Peterloo Poets

Poetry Publishers 1972 - 2009

We are sorry to announce the death of John Whitworth 11.12.1945 to 20.04.19
Many of you will know John was a well loved and respected member of the Peterloo Poets “family” in its day and was a staunch Peterloo Poets supporter over the years.

The funeral will take place at Barham Crematorium Chapel at 12:40pm on Wednesday 22nd May
Barham Crematorium (CT4 6QU) is 9.6 miles (a 20 minute drive) from Canterbury, using the A2 to Dover.
No flowers, please, but any donations would be appreciated, in John’s name, to: Pilgrim’s Hospice, 56 London Road, Canterbury, Kent, CT2 8JA or online at www.pilgrimshospices.org

 Following his editorship of the poetry magazine Phoenix (1958 - 1975), Harry Chambers founded Peterloo Poets in Manchester in 1972.
Peterloo’s first two full collections published in 1976 were Elma Mitchell’s The Poor Man in the Flesh and Edmond Leo Wright’s The Horwich Hennets. Peterloo Poets went on to publish 240 volumes of poetry.

To view the full Peterloo Poets Catalogue
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BLYTH, Steven




Original Cover Price:



Poems by Steven Blyth


Steven Blyth was born in 1968 in Bolton, where he still lives. He studied Literature and Philosophy at Bolton Institute of Higher Education and also Contemporary Poetry as a postgraduate at Manchester University. In 1994 his poetry won a Gregory Award and it has been published in a wide variety of leading magazines. It has also been broadcast on BBC radio. In 1997 he won first prize in the Staple Poetry Competition. He works in local government and edits the literary magazine Prop. He has published two previous collections: The Gox (Redbeck Press, 1996) and Baddy (Peterloo Poets, 1997).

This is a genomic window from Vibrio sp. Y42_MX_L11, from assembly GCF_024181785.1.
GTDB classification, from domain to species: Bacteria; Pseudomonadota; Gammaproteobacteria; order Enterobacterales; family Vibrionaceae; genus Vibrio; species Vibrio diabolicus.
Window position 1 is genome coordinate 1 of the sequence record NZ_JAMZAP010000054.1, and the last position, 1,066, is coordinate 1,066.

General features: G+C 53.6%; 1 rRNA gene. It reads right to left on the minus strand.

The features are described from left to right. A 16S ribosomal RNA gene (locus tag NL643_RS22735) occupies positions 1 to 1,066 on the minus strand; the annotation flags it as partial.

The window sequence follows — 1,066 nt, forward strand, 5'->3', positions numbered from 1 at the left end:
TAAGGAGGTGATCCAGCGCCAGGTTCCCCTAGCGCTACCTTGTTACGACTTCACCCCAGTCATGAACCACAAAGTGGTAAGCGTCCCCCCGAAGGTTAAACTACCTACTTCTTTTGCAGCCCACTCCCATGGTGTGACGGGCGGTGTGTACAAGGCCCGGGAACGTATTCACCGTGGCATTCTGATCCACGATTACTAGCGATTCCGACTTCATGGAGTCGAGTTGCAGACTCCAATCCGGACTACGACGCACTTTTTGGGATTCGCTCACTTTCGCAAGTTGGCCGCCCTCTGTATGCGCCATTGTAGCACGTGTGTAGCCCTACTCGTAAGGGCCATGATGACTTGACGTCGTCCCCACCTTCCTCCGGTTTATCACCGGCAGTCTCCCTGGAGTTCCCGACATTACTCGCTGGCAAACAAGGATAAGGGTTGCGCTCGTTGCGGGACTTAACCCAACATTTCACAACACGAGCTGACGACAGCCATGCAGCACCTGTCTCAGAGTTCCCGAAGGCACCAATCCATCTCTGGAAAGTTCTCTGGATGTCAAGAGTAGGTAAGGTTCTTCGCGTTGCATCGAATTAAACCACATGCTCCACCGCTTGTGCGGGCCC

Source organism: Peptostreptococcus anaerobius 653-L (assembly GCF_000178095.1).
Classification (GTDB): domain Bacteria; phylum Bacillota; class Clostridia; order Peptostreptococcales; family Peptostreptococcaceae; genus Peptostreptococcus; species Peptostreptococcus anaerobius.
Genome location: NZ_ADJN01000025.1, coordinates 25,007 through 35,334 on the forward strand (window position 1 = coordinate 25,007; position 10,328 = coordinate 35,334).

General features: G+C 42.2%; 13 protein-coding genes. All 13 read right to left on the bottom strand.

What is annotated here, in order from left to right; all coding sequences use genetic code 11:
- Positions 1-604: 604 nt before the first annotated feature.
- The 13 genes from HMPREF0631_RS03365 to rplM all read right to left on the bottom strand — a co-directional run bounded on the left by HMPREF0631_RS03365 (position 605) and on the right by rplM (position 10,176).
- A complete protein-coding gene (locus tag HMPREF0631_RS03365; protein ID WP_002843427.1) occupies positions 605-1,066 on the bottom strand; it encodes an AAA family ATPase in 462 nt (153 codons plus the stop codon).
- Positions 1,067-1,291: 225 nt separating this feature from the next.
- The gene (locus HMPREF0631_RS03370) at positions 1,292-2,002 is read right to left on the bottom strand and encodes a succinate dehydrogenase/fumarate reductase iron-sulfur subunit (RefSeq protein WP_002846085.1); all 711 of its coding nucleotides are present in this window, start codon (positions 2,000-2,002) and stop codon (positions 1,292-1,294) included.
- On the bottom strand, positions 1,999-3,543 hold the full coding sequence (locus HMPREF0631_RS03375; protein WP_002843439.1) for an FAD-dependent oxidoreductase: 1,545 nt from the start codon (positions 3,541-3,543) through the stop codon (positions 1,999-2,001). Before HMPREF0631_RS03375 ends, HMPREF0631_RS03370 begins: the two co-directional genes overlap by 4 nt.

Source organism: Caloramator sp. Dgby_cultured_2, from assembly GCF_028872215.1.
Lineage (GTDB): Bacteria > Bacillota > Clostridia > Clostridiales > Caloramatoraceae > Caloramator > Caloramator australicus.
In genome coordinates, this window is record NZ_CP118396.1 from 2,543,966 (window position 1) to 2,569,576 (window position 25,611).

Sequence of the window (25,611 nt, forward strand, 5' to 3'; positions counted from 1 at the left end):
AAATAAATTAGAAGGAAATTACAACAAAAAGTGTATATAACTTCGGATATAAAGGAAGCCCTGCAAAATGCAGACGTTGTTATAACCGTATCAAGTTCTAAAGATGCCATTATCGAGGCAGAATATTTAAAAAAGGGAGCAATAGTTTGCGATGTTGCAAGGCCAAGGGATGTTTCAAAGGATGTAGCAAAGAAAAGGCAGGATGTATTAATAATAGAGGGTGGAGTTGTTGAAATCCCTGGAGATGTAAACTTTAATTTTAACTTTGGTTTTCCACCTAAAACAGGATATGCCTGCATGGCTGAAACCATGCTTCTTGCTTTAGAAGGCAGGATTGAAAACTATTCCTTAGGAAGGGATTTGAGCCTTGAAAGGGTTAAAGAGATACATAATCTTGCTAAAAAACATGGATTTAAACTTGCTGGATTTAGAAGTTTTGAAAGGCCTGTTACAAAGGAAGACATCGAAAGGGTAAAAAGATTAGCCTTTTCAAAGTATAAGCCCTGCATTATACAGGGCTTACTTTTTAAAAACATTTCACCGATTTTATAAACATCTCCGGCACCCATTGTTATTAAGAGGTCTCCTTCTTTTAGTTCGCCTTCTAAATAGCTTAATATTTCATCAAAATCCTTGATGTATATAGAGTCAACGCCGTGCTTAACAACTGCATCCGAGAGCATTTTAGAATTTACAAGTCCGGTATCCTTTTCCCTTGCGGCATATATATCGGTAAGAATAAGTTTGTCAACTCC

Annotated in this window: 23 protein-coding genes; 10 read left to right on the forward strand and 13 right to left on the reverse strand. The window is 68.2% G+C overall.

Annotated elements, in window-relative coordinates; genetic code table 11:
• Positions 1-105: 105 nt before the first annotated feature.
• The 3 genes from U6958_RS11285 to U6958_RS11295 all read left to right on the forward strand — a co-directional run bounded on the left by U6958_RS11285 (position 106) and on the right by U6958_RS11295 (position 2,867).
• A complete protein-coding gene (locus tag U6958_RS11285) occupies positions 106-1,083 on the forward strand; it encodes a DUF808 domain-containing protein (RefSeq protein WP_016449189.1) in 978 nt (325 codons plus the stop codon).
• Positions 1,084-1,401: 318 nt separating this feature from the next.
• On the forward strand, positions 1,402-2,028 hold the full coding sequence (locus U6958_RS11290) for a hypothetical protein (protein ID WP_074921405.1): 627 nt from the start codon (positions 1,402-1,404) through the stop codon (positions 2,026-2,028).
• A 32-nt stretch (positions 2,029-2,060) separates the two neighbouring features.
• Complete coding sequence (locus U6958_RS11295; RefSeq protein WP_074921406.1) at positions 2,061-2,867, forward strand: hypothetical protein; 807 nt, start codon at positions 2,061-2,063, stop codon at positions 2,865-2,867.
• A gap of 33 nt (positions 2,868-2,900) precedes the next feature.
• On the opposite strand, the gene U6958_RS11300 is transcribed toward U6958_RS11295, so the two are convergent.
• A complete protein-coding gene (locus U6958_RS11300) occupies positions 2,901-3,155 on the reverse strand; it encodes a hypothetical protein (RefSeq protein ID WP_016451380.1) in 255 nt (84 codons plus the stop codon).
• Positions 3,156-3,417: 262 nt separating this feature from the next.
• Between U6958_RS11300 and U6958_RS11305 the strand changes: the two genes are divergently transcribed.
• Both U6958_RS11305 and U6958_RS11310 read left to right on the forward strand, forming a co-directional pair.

From Reviews of Baddy:

“Baddy has plenty to say about the odder moments of gratification or suffering in everyday life, and says it approachably. It ought to leave readers on the lookout for new, unconventional voices rather uncomfortably impressed . . . There is a lot in the book about words (and relationships and family) failing or threatening the writer. But Blyth manages to be entertaining, even oddly affirmative about it.”
                                      Alan Brownjohn, The Sunday Times

“. . . all but one of Steven Blyth's poems investigate the interiors of a quotidean Britain. Whether detailing infidelity, bereavement or the distances between people, his poems are reticent in a characteristically English manner… there is much to admire in this unfashionably affecting book.”
                                 Stephen Knight, Times Literary Supplement



A kid's funeral on the news. Cameras pan
Along rows of school friends' flowers and cards.
“We will always love you so very much,” one reads.
“So” has been squeezed in. Neater. Different pen.

We guess it's been done by a dad or mum.
“So” - such a soft, small, sibilant word,
Like the sound of our baby's breaths when whispered.
His cot by our bed, we strain to hear them,

Thinking of when they'll blow out birthday candles,
Fill bubbles, or push a paper boat.
We leap up at any spates of strange gurgles.
One of us holds him till the breaths regulate.

Sometimes, then, we hear a question posed:
There's love and strength in your arms - So? So? So?


Price 7.95 per copy post free (5.30 post free to Associate Members)
Cover illustration: “Paper Boat” by Chris Hart
Publication: SUMMER 2001 (76 pages laminated paperback)